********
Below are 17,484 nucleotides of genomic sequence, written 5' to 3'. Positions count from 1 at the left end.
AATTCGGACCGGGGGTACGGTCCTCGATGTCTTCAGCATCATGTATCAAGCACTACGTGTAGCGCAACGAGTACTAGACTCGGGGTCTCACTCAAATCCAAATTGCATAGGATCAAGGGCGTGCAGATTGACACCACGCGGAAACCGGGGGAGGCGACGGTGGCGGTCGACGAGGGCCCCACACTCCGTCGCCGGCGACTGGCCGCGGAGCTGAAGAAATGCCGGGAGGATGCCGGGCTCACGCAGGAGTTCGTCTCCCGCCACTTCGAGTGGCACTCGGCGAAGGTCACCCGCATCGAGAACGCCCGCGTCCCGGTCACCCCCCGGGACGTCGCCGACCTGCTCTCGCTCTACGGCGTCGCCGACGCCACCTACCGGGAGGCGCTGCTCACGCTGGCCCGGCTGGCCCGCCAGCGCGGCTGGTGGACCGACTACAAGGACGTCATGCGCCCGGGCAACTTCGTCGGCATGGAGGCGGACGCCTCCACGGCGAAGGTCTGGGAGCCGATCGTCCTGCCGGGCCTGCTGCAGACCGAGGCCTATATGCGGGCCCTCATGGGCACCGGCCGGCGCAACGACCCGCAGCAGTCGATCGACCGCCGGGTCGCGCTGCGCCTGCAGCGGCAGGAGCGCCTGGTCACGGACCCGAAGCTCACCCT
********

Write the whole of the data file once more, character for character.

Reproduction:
Below are 17,484 nucleotides of genomic sequence, written 5' to 3'. Positions count from 1 at the left end.
AATTCGGACCGGGGGTACGGTCCTCGATGTCTTCAGCATCATGTATCAAGCACTACGTGTAGCGCAACGAGTACTAGACTCGGGGTCTCACTCAAATCCAAATTGCATAGGATCAAGGGCGTGCAGATTGACACCACGCGGAAACCGGGGGAGGCGACGGTGGCGGTCGACGAGGGCCCCACACTCCGTCGCCGGCGACTGGCCGCGGAGCTGAAGAAATGCCGGGAGGATGCCGGGCTCACGCAGGAGTTCGTCTCCCGCCACTTCGAGTGGCACTCGGCGAAGGTCACCCGCATCGAGAACGCCCGCGTCCCGGTCACCCCCCGGGACGTCGCCGACCTGCTCTCGCTCTACGGCGTCGCCGACGCCACCTACCGGGAGGCGCTGCTCACGCTGGCCCGGCTGGCCCGCCAGCGCGGCTGGTGGACCGACTACAAGGACGTCATGCGCCCGGGCAACTTCGTCGGCATGGAGGCGGACGCCTCCACGGCGAAGGTCTGGGAGCCGATCGTCCTGCCGGGCCTGCTGCAGACCGAGGCCTATATGCGGGCCCTCATGGGCACCGGCCGGCGCAACGACCCGCAGCAGTCGATCGACCGCCGGGTCGCGCTGCGCCTGCAGCGGCAGGAGCGCCTGGTCACGGACCCGAAGCTCACCCT